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ObjectiveTo describe infants with acute gastroenteritis symptoms in primary and secondary care who have the Rotarix vaccine-derived G1P[8] rotavirus strain identified in their stools.DesignThis is a prospective national surveillance conducted by Public Health England (PHE). Rotavirus-positive samples from vaccine-eligible children are routinely submitted to PHE for confirmation, and general practitioners are requested to complete a surveillance questionnaire for all cases. The modified Vesikari Score was used to assess severity of gastroenteritis.SettingEngland, July 2013–September 2016.Results2637 rotavirus strains were genotyped and 215 (8%) identified as the Rotarix vaccine-derived G1P[8] strain. There were no Rotarix vaccine-derived G1P[8] strains detected in unimmunised infants. Rotarix vaccine-derived G1P[8] strains clustered around the time of rotavirus vaccination and were responsible for 82% (107 of 130) of rotavirus-positive samples in 2-month-old infants and 68% (36 of 53) in 3-month-old infants. However, 13 samples were obtained more than 7 weeks after the last vaccination date; 10 of these specimens were from six children who were subsequently diagnosed with severe combined immunodeficiency (SCID). Diarrhoea was the single most common presenting symptom (83.0%) in infants with Rotarix vaccine-derived G1P[8] strains, who were less likely to present with fever, vomiting, dehydration or severe gastroenteritis than infants with wild-type rotavirus infection.ConclusionsRotavirus identified in stools of infants around the time of their routine immunisations is most likely the Rotarix vaccine-derived G1P[8] strain. Infants with undiagnosed SCID at the time of rotavirus immunisation may experience prolonged gastroenteritis symptoms. Most infants with vaccine strains in their stools more than 7 weeks after immunisation had SCID.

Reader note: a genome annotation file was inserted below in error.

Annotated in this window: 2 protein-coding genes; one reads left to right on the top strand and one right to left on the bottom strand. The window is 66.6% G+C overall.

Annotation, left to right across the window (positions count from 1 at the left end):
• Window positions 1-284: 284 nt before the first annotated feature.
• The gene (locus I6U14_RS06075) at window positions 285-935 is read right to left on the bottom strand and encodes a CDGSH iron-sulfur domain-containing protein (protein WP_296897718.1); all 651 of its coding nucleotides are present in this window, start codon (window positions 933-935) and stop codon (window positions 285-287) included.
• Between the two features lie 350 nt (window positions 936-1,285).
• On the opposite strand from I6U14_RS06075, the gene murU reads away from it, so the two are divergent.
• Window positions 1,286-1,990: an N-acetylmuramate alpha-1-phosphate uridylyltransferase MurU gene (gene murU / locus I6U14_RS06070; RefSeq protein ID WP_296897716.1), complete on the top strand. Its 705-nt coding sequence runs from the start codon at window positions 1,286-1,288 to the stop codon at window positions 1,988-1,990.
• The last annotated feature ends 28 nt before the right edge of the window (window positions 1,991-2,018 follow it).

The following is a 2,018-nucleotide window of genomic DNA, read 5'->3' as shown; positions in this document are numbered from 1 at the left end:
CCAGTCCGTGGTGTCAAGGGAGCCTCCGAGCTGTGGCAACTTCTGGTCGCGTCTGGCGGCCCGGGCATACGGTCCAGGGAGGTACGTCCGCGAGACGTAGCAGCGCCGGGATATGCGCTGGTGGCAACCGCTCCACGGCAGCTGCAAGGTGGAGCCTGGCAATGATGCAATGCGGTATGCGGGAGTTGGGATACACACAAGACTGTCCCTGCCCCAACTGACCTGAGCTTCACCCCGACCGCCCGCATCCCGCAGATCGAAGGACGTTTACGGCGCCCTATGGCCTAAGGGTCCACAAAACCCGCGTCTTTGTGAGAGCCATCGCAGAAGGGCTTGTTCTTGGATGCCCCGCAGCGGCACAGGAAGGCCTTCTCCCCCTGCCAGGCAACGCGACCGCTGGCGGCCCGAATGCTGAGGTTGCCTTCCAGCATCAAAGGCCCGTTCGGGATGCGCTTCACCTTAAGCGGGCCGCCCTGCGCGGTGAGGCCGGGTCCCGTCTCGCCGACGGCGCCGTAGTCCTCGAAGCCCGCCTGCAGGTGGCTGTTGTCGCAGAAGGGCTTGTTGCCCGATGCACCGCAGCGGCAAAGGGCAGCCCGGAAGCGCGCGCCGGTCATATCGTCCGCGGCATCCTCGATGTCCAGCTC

Original publication

DOI

10.1136/archdischild-2019-317428

Type

Journal

Archives of Disease in Childhood

Publisher

BMJ

Publication Date

06/2020

Volume

105

Pages

553 - 557